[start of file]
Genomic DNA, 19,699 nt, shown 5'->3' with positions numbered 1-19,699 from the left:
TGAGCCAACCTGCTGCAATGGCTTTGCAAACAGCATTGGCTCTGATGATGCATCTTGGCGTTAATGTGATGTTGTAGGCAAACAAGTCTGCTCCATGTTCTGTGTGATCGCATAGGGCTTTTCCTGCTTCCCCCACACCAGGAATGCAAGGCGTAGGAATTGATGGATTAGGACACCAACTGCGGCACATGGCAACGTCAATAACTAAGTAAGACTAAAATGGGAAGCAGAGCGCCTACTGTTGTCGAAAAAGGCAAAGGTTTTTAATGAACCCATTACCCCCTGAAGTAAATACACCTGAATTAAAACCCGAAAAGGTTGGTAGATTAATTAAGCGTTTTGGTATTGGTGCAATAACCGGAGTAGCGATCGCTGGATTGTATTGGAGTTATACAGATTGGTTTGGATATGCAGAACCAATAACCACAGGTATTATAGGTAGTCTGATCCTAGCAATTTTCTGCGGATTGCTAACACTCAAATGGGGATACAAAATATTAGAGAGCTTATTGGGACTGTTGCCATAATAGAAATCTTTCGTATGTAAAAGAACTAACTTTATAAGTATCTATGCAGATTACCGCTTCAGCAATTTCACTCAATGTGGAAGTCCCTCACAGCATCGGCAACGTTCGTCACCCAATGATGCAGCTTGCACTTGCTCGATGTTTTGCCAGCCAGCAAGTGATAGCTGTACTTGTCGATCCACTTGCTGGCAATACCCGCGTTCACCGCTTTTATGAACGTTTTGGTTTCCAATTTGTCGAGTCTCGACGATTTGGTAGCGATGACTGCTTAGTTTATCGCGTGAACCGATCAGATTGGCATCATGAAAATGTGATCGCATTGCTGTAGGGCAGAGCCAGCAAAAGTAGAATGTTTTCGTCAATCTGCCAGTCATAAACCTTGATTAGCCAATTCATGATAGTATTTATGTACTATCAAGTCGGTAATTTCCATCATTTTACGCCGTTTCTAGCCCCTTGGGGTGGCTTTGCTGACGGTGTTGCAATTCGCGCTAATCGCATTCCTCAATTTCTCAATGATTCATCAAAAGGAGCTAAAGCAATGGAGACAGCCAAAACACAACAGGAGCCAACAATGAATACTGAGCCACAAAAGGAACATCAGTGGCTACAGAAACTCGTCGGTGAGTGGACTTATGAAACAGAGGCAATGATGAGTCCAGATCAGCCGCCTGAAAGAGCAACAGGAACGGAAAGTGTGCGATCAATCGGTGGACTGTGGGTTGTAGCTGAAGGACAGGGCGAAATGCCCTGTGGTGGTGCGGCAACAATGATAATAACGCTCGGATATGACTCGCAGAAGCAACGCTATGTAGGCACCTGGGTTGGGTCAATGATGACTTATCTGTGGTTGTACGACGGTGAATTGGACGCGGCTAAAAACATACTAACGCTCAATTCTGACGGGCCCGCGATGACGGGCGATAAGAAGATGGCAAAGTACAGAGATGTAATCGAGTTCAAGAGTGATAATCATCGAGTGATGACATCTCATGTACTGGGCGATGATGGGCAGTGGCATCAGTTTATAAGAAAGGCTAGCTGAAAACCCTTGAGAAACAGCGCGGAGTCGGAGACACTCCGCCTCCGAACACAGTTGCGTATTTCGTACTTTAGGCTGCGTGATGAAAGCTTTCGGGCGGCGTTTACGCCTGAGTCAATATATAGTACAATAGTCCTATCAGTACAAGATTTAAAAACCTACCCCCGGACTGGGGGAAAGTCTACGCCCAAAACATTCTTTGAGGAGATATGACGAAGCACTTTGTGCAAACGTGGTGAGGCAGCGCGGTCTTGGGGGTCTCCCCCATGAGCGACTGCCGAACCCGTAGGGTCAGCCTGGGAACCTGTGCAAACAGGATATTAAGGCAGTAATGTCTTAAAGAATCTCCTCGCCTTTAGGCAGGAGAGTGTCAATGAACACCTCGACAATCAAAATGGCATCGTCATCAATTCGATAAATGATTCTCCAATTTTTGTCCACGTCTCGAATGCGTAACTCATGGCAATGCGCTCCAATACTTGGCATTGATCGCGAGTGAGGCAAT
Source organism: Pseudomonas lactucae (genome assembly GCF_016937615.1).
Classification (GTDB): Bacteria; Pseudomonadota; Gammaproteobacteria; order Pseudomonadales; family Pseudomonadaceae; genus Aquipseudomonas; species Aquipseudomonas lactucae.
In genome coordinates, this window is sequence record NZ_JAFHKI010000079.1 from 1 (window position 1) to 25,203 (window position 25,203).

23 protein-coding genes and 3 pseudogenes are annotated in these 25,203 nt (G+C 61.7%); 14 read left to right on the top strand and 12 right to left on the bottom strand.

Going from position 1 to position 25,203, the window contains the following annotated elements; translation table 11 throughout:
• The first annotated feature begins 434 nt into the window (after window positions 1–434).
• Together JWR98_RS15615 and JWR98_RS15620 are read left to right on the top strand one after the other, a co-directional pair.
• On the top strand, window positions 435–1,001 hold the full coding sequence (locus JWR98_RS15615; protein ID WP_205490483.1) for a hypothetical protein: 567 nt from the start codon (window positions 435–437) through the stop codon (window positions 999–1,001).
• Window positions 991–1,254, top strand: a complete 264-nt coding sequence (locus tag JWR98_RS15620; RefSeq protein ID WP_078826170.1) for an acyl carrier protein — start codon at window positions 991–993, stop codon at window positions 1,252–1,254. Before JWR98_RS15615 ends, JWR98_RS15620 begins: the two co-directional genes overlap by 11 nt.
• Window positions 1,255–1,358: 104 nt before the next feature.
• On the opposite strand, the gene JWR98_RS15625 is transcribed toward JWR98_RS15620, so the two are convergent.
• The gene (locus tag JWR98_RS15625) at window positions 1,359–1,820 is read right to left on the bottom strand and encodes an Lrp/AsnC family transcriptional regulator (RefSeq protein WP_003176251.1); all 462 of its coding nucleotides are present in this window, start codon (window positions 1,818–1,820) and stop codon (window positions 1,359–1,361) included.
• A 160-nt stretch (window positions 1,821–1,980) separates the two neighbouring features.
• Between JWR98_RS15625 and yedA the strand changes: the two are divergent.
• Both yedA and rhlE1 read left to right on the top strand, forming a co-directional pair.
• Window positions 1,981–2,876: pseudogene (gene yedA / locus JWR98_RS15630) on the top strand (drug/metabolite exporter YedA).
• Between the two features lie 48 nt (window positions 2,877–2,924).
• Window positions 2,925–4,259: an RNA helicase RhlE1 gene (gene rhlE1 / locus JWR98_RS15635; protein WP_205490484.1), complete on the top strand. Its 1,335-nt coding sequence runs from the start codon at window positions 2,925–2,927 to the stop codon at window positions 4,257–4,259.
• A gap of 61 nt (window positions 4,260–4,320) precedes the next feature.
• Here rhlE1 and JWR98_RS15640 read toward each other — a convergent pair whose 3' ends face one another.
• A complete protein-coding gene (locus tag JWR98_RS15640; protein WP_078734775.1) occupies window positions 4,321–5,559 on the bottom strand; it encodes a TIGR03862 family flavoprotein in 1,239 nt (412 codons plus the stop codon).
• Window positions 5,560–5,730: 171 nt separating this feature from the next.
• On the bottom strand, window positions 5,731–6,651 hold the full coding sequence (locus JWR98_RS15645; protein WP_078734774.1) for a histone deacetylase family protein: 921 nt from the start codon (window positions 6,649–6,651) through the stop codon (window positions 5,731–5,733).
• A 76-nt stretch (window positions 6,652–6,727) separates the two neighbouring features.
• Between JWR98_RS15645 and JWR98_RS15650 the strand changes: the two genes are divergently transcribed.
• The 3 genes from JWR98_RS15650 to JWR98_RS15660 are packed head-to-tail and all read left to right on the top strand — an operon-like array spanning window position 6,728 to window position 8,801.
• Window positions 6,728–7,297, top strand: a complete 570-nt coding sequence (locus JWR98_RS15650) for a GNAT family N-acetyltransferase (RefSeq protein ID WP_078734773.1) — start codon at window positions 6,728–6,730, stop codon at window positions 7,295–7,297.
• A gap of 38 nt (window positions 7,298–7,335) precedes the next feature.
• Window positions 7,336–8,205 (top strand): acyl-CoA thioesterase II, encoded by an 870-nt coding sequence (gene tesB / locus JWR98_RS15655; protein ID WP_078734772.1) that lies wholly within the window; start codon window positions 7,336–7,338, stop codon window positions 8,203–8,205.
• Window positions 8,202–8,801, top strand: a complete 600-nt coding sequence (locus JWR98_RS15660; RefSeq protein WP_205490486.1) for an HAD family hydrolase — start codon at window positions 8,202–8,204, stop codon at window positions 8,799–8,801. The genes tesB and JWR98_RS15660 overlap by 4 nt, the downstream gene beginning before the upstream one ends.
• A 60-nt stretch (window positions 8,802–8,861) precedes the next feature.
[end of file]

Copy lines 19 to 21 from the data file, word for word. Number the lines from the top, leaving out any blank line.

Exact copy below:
• Between the two features lie 48 nt (window positions 2,877–2,924).
• Window positions 2,925–4,259: an RNA helicase RhlE1 gene (gene rhlE1 / locus JWR98_RS15635; protein WP_205490484.1), complete on the top strand. Its 1,335-nt coding sequence runs from the start codon at window positions 2,925–2,927 to the stop codon at window positions 4,257–4,259.
• A gap of 61 nt (window positions 4,260–4,320) precedes the next feature.